After a week of competition at the First Nations Summer Games, athletes from Team Meadow Lake Tribal Council (MLTC) came out on top with 958 points which garnered 20 gold, 19 silver, and 20 bronze medals.
Eric Gladue, the recreation director at Flying Dust First Nation, was one of several chaperones who accompanied the 31 athletes from the band and said it was a memorable experience for everyone involved.
“They had individual awards as well and we ended up getting the athletic award, which was the top point getter in track and field,” Gladue said.
He said the majority of the athletes who came from Flying Dust won a medal. The track and field events included discus, high jump, long jump and more.
“The majority of our athletes were in athletics but we had a few in ball, a few in soccer, one in archery, and two in canoeing,” Gladue said. “We were one of the biggest tribal councils competing, with nine bands making up our team.”
Fellow chaperone Robyn Buffin said the teens were ecstatic to hear they were in the top overall spot.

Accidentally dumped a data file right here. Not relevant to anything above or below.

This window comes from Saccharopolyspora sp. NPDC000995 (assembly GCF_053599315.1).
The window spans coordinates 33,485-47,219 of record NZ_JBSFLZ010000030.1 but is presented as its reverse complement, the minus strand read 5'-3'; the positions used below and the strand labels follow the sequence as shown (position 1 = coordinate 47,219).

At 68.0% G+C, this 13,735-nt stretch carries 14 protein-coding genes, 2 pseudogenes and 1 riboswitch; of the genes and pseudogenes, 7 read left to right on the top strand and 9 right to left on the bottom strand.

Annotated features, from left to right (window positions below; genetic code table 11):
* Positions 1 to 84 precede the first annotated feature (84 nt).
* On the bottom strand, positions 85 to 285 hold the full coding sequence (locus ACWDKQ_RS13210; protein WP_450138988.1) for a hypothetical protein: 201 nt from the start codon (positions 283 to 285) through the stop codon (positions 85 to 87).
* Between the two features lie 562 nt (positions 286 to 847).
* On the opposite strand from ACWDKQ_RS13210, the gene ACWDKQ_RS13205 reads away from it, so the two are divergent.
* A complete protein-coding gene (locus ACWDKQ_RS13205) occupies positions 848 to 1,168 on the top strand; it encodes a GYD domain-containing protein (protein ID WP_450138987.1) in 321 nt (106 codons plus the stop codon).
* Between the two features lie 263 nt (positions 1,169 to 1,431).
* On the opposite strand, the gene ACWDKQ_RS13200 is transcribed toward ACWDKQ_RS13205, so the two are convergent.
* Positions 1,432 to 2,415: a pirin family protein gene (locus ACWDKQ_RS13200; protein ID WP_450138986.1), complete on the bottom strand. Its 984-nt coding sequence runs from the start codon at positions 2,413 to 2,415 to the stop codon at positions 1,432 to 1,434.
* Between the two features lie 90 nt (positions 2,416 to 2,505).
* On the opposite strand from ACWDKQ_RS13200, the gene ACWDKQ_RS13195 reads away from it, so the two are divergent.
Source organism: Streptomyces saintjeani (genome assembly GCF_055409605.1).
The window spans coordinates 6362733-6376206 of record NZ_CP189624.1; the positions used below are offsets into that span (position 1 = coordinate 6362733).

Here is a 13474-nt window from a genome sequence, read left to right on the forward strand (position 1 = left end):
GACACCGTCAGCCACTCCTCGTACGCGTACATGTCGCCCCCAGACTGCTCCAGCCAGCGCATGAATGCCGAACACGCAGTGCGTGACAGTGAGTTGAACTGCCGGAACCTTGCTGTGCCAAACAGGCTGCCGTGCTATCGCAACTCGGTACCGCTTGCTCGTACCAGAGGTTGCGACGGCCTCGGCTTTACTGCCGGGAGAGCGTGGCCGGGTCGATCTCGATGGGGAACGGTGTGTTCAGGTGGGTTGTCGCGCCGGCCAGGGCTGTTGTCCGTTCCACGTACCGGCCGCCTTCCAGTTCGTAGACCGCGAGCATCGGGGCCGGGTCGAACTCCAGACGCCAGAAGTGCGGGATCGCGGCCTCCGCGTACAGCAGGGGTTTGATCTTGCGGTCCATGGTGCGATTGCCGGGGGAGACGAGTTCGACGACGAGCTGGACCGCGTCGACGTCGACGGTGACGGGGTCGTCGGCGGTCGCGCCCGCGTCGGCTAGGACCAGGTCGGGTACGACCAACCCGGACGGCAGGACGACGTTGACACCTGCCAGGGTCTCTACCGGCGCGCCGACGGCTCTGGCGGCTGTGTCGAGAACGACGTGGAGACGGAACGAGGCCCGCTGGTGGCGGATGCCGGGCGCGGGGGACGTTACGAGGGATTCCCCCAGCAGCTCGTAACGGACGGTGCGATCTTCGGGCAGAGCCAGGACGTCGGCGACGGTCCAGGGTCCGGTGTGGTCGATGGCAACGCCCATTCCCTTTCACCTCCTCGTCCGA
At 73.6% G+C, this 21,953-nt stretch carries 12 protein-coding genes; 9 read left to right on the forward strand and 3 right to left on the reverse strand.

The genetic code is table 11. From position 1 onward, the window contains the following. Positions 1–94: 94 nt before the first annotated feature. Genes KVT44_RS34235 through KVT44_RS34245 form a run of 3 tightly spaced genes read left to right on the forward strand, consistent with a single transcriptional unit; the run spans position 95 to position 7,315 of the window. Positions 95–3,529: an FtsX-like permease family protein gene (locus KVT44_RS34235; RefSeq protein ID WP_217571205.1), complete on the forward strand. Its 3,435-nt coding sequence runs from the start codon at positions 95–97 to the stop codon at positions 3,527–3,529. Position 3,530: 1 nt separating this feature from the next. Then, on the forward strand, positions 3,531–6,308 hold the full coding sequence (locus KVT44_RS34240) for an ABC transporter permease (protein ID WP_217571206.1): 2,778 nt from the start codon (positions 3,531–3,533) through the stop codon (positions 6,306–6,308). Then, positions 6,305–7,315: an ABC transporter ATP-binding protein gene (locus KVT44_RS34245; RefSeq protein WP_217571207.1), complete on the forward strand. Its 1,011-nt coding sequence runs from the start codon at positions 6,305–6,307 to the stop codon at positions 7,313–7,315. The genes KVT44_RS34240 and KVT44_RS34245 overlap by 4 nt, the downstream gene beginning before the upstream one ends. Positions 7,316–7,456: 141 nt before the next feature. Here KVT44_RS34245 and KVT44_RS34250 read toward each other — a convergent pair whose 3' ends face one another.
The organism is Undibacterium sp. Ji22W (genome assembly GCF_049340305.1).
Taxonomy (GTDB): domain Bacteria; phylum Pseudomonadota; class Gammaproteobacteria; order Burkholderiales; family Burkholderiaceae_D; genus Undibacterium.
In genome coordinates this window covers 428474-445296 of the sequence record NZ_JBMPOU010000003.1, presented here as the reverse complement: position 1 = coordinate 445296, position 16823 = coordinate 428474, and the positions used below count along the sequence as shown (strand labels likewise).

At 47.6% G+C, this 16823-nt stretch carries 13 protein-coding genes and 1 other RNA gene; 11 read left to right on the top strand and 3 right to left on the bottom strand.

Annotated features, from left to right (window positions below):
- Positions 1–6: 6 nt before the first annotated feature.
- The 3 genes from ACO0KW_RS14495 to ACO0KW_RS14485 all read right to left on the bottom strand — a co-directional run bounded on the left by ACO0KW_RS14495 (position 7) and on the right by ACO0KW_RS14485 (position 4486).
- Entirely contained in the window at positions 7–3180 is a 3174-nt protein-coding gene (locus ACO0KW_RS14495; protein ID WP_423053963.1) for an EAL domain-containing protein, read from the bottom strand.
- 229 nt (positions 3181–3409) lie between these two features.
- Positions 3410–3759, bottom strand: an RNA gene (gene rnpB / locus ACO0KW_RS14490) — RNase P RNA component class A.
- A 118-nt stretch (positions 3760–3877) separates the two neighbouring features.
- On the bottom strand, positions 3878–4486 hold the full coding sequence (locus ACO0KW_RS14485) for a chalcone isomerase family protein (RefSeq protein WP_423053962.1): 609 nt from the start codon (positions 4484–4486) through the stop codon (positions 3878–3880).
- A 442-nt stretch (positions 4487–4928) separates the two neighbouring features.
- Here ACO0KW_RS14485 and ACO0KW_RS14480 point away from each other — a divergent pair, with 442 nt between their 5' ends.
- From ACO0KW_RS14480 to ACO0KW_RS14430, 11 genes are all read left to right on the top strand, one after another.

“The kids were very happy when they found out that MLTC won first place out of the 13 competing tribal councils,” she said. “They all individually worked so hard in their events.”
Gladue said the athletes felt a great deal of pride the entire week, with events starting Sunday, August 6 and closing ceremonies taking place the evening of Thursday, August 10.
“At the opening ceremonies, they had all the tribal councils march in and all the athletes were there. They introduced each tribal council,” Gladue said. “It’s a big thing for our athletes getting recognized like that. They will cherish these memories for the rest of their lives. I’m 32 and I still miss it.”
Gladue said he felt honoured to be at the closing ceremonies to represent Flying Dust as the next host of the Summer Games in 2019 and to witness the renaming of the games to honour its founder.
“They are switching the naming of the games to Tony Cote First Nation Summer/Winter games,” he said. “He was the founder of the games back in 1974, so this will really honour the work that he did to get this event going in our province."
He said the First Nations games are so meaningful even beyond the sporting events.
“It’s a good outcome for our Aboriginal people, not only competing in sports, but making friends and meeting new people throughout Saskatchewan,” Gladue said.
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